Controlled substances are categorized into different schedules based on their potential for physical and psychological dependence, according to the Drug Enforcement Administration. The higher the scheduling number, the lower the risk for abuse. Most of the drugs in schedule I and II, such as cocaine, meth, heroin and others, are considered to have “no currently accepted medical use.” Ritalin is an exception to these types of drugs in Schedule II because it is attainable with a valid prescription.

At a traffic stop on Aug. 31, Valenzuela and Perez admitted to Nogales police they had been transporting pills for about four months, according to court documents. Perez said he was paid $40 to $70 per job. They face three drug trafficking charges and their trial is scheduled to start Nov. 21.

Erica Curry, DEA spokeswoman, said many drug trafficking organizations distribute their products to the Midwest, the South and the Northeast after crossing the border.

She said sometimes the pharmaceuticals seized are counterfeit. For example, she said sometimes fake oxycodone pills contain fentanyl, which is a synthetic opioid 50 to 100 times more potent than morphine. Fentanyl sometimes is sold through illegal drug markets for its “heroin-like effect,” according to the Centers for Disease Control and Prevention.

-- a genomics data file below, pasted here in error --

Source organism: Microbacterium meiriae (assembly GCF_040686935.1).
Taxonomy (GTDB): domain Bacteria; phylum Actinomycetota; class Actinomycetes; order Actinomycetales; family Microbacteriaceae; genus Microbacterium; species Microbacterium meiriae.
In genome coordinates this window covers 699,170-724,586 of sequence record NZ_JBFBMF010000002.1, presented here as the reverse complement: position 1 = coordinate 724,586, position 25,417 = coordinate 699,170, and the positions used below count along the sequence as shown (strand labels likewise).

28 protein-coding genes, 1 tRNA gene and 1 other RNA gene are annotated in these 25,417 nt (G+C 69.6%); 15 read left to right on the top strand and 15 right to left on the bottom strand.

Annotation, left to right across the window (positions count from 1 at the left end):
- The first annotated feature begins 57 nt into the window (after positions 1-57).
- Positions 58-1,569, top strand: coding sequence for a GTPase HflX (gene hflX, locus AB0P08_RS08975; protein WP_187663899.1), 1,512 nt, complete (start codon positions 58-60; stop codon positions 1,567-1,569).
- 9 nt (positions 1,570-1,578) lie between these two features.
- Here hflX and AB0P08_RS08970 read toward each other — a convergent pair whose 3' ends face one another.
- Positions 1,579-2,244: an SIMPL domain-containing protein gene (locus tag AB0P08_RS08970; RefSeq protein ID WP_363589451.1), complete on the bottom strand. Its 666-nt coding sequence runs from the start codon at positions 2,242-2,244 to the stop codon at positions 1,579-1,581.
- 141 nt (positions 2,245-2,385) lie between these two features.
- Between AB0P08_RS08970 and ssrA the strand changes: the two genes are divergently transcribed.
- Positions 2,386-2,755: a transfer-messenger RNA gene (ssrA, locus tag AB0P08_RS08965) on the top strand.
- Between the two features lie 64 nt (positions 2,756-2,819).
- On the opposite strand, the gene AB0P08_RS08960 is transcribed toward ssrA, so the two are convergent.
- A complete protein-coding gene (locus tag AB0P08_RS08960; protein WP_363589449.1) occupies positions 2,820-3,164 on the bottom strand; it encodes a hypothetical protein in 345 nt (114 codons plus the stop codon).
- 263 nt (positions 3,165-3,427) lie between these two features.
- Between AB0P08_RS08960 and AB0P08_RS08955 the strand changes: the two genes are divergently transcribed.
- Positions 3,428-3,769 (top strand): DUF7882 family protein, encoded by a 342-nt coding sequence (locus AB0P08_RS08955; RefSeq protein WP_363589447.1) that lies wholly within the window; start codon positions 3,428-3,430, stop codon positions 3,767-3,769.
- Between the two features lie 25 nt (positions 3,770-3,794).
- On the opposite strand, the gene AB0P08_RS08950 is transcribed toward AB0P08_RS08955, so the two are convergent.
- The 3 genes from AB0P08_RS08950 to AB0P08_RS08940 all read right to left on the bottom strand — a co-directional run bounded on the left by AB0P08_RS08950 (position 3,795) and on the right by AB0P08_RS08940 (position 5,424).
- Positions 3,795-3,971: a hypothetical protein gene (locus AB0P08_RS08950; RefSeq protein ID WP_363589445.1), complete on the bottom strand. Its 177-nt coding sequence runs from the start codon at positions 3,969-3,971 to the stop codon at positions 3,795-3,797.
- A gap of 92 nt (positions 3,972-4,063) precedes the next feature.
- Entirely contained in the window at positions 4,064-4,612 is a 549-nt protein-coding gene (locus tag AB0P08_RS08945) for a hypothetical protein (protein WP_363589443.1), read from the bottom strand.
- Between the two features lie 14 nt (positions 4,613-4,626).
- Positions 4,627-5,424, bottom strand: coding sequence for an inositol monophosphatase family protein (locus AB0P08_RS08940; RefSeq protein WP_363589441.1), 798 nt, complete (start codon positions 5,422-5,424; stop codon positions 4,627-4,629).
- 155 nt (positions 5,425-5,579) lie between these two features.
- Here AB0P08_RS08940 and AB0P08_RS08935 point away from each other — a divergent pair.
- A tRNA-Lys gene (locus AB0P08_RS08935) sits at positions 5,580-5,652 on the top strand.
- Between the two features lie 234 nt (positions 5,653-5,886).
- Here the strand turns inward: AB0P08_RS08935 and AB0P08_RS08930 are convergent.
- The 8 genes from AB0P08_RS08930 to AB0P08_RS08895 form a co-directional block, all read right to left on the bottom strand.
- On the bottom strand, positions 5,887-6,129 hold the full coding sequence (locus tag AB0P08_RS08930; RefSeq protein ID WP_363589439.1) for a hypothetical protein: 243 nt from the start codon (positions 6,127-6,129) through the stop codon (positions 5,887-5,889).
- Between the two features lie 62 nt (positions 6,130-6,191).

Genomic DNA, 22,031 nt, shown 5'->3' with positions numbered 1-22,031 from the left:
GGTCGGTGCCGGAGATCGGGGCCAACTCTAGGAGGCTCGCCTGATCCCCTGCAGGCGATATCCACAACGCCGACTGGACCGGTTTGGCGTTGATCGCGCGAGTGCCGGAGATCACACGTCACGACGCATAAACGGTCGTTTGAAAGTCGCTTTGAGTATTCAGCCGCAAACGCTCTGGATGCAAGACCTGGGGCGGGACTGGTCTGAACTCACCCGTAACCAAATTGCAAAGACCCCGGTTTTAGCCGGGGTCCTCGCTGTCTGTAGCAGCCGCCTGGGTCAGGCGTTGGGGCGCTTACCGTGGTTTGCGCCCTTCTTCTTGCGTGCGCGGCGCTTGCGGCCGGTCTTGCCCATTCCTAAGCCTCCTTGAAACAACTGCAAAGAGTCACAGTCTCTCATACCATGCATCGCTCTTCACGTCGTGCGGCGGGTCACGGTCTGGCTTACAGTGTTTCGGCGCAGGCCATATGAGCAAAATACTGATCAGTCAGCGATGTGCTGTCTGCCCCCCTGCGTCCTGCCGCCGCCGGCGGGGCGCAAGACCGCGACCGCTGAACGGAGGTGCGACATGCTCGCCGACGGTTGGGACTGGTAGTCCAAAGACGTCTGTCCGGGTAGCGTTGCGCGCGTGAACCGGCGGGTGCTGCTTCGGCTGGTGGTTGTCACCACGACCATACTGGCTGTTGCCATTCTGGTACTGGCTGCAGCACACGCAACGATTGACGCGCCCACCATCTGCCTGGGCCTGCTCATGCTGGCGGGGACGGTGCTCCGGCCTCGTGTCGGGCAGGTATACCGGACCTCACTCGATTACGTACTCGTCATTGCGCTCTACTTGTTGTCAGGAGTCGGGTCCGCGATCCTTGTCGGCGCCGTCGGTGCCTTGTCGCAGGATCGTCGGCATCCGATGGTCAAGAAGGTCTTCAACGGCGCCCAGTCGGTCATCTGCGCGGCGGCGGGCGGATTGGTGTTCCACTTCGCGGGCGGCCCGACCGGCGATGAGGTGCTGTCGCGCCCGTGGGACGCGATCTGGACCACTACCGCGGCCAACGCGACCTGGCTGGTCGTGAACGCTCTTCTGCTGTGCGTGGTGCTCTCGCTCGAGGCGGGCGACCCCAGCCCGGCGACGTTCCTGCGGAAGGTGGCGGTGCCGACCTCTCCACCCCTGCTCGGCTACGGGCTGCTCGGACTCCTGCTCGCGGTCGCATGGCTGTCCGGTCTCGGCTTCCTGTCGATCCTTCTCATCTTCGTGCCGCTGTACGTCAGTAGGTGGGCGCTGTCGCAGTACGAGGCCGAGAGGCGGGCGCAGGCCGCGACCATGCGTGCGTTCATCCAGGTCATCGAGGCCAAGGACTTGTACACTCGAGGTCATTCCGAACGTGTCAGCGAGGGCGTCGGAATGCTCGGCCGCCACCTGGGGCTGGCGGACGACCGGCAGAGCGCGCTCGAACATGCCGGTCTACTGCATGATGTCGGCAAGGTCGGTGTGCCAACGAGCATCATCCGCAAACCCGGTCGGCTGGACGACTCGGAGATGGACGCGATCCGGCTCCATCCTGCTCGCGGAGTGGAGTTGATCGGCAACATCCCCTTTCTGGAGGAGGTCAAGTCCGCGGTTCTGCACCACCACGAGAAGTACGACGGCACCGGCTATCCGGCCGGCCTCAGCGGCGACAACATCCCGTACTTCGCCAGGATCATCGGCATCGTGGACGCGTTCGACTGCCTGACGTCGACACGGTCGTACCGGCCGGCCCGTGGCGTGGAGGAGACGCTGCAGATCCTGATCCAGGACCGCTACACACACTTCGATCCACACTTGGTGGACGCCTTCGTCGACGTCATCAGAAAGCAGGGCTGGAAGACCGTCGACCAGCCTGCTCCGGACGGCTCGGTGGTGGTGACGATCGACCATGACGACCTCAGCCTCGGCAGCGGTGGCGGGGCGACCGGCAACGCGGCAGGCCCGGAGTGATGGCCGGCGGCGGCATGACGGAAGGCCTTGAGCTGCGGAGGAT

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In a separate case, Molly Burud, 32, was arrested in April while trying to enter Nogales, Arizona, from Mexico with 80 milliliters of steroids and 92 pills of steroids in her groin area, court documents said. Burud was also carrying 1,473 pills of alprazolam and two vials of a human growth hormone, somatrope.

She told a CBP officer her final destination would have been Phoenix, where her contact would pay her in 100 benzodiazepine pills, a type of drug with anti-anxiety and muscle-relaxing properties, according to an April 17 criminal complaint. She pleaded guilty to two drug trafficking charges, but has not been sentenced yet.

On May 1, Rodolfo Martinez Luna, 21, was arrested for trying to smuggle 9,800 pills of anabolic steroids, which the DEA described as synthetic testosterone hormones primarily abused by bodybuilders and fitness “buffs,” into Arizona through Nogales, according to court records. Martinez told a customs officer the car belonged to his sister and he was unaware of the steroids stashed under a jacket in the backseat.

Martinez pleaded guilty to a drug trafficking charge and was sentenced Oct. 18 to three years of probation.

CBP records show four busts of steroid smuggling at Arizona ports of entry in fiscal year 2017, up one from the year before and up two from fiscal year 2015.

It is legal to bring back prescription drugs from Mexico for personal use, but CBP recommends bringing no more than a 90-day supply of medicine through a port of entry and it should be in its original container with a doctor’s prescription.

Keith Boesen, director of the Arizona Poison and Drug Information Center, said usually the discounted cost of prescription medications in other countries is the incentive for Americans to buy them abroad, although they should keep a “buyer-beware mentality.”

Boesen cautioned that other countries do not have the same set of standards in place as the FDA, sometimes the prescription drugs brought back from other countries can be counterfeit, contaminated, or the dosages can be inconsistent.

Jessica Suriano is a journalism student at the University of Arizona and an apprentice at the Arizona Daily Star. Contact her at